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Hey guys i just had my 2017 SQ4 in for maintenance and they said my brakes are in need of replacing as there is only 2mm left on the pads. Which ok it has 25k miles on it I am sure new pads are in order. I asked the guy what all was involved and how much it would cost and they said that I needed to replace the rotors at the same time. I asked if they measured the rotors and he just said they replace them together and its $2511 to have it done on all 4 corners.

It's obviously too much money for a brake job, so I will likely just do it my self. My question is do the rotors really wear out this quickly? They don't seem to be warped or anything that I can feel under braking.

Seem's like I could just do the pads and call it day.
 

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The rotors maybe fine, but many times service will want to replace both to get best performance. The rotors have worn with the pattern of your old pads, so adding just new pads isn't optimum.
That said, many have changed pads alone and were fine, while a few have changed pads and come back later to do the rotor since they were not happy with the end result.

You can buy the factory pads and rotors for about 1/2 the price and pay a local indy to install ... there is no Maserati magic in this setup.

I bought spare pads, but after hearing some of the comments/concerns on only changing pads, I'll likely do rotors at same time.
 

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Thanks @BeerGuy that makes sense to me. The other factor for me is that my lease ends in December, so I don't want to put a ton of money into the car right now. I think I will just do the pads and call it a day. Performance my not be optimum but as long as its as good as it currently is and safe I am good with that outcome.
 

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i'll slightly elaborate on what beerguy stated, which he is spot on:
my dealership also tries to do rotors with pads because the possible/likely outcome is brake noise and vibration at some point, whether it is near immediate or within a few thousand miles. if you look at your rotors, you'll likely see a deep lip around the inner and outer contact areas of the rotor. that is the depth the rotors have worn. if you wanted to be technical, you can use a rotor gauge and measure the remaining thickness and gauge it against the min spec that is etched into the hat of the rotor. in my experience, the first set of pads will wear a rotor down to near the minimum thickness, which means the next set will take it to below minimum thickness. the pads on these cars are aggressive.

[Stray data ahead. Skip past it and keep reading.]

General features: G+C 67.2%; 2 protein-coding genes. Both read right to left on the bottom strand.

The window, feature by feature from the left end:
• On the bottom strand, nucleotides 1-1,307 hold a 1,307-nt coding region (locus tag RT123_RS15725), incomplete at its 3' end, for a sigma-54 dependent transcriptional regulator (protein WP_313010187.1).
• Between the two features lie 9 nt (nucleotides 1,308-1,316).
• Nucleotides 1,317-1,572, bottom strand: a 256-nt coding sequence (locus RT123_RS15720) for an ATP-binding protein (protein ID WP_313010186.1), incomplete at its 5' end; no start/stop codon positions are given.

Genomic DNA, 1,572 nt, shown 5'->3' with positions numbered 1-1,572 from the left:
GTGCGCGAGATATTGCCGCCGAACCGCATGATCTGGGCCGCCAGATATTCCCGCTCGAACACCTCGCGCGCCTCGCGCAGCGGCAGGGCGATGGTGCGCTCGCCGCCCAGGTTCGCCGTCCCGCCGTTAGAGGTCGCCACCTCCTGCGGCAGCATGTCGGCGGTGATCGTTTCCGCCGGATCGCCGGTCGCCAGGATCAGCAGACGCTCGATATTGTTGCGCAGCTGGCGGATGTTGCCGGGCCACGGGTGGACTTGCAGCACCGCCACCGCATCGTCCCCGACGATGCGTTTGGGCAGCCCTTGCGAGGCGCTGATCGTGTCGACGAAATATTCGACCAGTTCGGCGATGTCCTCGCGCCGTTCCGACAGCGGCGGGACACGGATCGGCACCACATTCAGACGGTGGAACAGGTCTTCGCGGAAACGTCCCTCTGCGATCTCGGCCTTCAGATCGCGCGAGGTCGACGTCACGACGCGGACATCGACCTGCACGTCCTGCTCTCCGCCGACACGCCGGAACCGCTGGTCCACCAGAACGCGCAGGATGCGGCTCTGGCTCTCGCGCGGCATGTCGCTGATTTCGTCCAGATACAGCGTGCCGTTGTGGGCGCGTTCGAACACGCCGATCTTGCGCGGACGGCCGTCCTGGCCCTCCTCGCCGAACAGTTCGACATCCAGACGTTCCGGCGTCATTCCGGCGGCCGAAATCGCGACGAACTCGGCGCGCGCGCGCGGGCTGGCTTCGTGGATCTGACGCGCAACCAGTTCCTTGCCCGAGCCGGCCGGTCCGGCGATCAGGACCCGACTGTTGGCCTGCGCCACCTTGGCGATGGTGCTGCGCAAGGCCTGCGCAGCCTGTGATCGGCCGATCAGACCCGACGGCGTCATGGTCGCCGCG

additionally, if you look at the face of the rotors, you'll likely see a grooved pattern going around it, which is the wear pattern the pads put into it. the new pads will be flat and will wear into the grooves over time.
next up after that, the shiny glazed surface of the rotors won't improve, and noise with possible vibration will be the next step after that.
safe they will be, but less than ideal performance and experience at best.
when my shop did do just pads for customers at their request, they were back complaining that their brakes pulsate and/or make noise, trying to fault us. now we make those folks understand what they are potentially buying into.

i'd also look into what lease turn in requirements are.
 

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I never understood why people balk at not doing the rotors with the pads. They aren't that expensive. New Pads on New Metal = Smooth Stopping. The days of "turning" rotors are over. Most all manufacturers call for new pads and new rotors with a brake job regardless of the thickness.
 

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I never understood why people balk at not doing the rotors with the pads. They aren't that expensive. New Pads on New Metal = Smooth Stopping. The days of "turning" rotors are over. Most all manufacturers call for new pads and new rotors with a brake job regardless of the thickness.
machining is far from over, i've turned a quite a few maserati rotors over the years. i don't feel comfortable about turning cross drilled/vented rotors, but lathes are marketed and sold as capable to do it. base levantes, ghiblis, and older QP/GTs had flat rotor options, so those are machinable.